A10 Networks Debuts 300 Gbps DDoS Appliance

One of the primary threat vectors that defines a Distributed Denial of Service (DDoS) attack is a volumetric flood of data that overwhelms a target. Among the ways to deal with a volumetric DDoS is a hardware appliance that can scale to handle the DDoS traffic, which is where A10 Networks fits in.

A10 Networks announced a new group of Thunder Threat Protect System (TPS) appliances on October 12, providing up to 300 Gbps of DDoS protection in a single box. The top-end device is the new Thunder 14045, which is a 3 RU (rack unit) appliance powered by four 18-core Intel Xeon processors.

On the network interface side, the 14045 can support four 100 Gigabit Ethernet ports. Going a step further, multiple Thunder TPS 14045 appliances can be clustered together to provide a whopping 2.4 Tbps of DDoS protection.

To date, the largest DDoS attacks ever publicly reported came on September 20 and 21 with a 665 Gbps attack against security blogger Brian Krebs and a 799 Gbps attack against internet service provider OVH.

The idea of providing 1 Terabit per second or more of DDoS protection is not a new one for A10. In January 2014, the company announced its Thunder 6435 TPS, which has 155 Gbps of capacity in one box and can be clustered up to 1 Tbps.

While the TPS 14045 appliance is the top-end Thunder appliance and is intended for use by cloud and internet service providers, A10 is also updating its product portfolio with mid-tier solutions as well.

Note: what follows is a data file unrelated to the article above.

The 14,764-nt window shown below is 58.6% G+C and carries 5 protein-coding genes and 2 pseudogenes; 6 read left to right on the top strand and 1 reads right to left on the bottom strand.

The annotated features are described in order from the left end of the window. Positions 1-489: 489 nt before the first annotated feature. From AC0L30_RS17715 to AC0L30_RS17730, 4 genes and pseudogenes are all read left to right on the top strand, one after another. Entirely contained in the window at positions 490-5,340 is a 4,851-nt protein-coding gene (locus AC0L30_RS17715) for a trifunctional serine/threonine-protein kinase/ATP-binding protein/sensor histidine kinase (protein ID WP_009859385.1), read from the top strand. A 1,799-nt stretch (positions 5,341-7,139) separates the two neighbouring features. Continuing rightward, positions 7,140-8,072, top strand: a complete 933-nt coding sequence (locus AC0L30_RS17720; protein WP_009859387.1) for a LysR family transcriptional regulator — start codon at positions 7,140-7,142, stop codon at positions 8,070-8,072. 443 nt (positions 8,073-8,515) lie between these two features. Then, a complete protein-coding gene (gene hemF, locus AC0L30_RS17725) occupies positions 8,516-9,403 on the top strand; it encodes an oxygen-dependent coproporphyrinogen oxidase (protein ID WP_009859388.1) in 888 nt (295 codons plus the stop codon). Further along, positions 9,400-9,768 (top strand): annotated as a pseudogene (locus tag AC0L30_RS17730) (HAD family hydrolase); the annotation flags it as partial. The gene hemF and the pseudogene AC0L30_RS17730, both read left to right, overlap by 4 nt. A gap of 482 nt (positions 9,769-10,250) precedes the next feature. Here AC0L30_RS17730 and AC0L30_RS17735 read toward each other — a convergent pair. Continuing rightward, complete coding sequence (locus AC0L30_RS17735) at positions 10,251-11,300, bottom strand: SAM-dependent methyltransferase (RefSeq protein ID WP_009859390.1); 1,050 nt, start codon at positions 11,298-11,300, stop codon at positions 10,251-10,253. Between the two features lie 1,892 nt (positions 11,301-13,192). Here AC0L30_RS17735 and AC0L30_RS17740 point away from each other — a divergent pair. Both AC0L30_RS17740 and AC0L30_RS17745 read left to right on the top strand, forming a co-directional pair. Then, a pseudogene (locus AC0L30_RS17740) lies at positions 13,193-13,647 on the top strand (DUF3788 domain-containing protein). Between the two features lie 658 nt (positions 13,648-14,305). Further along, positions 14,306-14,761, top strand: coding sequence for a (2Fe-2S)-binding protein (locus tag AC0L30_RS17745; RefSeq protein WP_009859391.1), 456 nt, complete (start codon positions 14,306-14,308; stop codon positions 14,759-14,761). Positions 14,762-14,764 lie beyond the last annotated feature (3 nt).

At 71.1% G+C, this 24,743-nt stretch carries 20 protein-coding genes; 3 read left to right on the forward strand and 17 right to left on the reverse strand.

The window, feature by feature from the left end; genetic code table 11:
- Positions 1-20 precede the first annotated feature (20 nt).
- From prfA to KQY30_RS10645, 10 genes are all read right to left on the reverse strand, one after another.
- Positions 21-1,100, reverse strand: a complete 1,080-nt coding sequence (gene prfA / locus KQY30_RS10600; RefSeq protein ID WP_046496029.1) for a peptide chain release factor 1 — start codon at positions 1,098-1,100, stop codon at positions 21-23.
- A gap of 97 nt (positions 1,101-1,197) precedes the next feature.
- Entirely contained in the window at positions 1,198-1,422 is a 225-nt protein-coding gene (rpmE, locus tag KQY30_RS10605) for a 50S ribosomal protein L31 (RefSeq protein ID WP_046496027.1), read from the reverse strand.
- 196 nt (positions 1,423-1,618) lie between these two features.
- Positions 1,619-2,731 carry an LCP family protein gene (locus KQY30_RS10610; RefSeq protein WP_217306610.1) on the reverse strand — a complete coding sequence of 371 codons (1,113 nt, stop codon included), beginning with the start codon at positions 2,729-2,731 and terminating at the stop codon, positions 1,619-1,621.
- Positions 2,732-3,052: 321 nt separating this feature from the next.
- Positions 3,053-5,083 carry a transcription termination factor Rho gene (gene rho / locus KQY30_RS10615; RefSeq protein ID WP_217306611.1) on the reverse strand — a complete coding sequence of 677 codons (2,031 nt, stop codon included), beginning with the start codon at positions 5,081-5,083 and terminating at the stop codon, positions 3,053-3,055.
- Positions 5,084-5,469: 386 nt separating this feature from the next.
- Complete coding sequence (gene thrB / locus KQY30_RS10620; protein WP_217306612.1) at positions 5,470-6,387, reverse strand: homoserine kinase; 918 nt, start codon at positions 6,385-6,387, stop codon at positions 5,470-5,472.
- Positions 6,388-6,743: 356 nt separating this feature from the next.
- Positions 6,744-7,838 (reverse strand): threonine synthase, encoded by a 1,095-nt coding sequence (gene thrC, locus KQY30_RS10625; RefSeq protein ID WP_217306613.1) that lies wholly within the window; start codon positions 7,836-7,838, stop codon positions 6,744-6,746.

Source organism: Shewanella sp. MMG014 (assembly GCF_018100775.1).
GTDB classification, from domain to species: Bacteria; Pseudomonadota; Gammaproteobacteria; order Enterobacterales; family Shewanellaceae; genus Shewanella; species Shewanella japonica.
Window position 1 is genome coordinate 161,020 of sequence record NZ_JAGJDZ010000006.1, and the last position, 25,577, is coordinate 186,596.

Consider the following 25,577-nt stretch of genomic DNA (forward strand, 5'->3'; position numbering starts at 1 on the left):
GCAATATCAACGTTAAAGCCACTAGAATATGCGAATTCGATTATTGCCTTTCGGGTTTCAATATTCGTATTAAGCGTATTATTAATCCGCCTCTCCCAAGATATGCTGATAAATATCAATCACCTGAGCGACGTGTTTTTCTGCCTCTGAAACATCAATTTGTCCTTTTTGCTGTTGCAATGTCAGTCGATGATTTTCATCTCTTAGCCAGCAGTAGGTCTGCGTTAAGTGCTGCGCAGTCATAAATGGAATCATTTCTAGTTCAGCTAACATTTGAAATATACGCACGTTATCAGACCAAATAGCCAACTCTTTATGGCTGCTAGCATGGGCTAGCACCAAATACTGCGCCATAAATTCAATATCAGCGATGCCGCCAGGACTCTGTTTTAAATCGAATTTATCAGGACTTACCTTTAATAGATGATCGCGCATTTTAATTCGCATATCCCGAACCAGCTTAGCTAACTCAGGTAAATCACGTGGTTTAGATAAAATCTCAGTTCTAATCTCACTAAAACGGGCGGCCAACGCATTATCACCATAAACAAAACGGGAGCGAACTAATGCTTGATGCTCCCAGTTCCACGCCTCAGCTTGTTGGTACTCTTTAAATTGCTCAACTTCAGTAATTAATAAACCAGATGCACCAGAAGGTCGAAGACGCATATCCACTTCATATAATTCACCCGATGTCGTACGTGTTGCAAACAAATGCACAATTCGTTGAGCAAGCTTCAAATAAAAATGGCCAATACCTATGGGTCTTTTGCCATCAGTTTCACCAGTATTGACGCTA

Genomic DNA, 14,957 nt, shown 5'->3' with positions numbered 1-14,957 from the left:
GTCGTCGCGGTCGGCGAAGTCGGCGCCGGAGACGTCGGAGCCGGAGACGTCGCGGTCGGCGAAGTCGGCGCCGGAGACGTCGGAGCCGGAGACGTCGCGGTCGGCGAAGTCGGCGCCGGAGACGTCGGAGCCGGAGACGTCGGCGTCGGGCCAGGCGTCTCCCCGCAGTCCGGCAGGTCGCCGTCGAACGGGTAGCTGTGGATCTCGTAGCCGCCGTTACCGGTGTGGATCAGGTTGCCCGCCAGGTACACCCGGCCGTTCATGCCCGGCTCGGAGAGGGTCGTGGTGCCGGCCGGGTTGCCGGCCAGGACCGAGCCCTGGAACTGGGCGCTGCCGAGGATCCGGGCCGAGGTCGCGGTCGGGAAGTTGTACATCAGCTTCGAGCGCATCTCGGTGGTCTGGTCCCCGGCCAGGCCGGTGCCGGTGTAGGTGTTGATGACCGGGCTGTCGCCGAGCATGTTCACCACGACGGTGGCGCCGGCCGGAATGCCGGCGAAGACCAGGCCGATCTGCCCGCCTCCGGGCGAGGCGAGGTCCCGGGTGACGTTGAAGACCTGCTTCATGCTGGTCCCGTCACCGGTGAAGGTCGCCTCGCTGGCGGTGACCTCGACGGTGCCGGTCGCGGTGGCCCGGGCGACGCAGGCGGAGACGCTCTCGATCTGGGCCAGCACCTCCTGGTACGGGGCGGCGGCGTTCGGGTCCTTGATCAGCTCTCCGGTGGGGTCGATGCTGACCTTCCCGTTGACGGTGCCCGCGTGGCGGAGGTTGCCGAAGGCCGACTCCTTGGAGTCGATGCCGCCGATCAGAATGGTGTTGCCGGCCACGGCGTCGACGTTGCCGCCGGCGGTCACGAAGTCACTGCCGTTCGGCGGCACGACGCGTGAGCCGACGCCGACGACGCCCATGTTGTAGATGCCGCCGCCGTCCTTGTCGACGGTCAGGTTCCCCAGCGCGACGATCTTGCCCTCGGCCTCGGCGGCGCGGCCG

The Thunder 840 TPS, provides up to 2Gbps of DDoS protection and includes five 1 gigabit Ethernet ports in a one RU box. A10 now also provides virtual machine-based DDoS appliances that can run on VMware and Microsoft hypervisors.

“We’re helping service providers and enterprises fight back against the rising DDoS onslaught so they can be proactive, not reactive,” Raj Jalan, CTO of A10 Networks, said in a statement. “True multi-vector, always-on protection helps them ensure uptime, exceed operational readiness and productivity, and avoid brand damage due to costly outages.”

Sean Michael Kerner is a senior editor at Enterprise Networking Planet and InternetNews.com. Follow him on Twitter @TechJournalist

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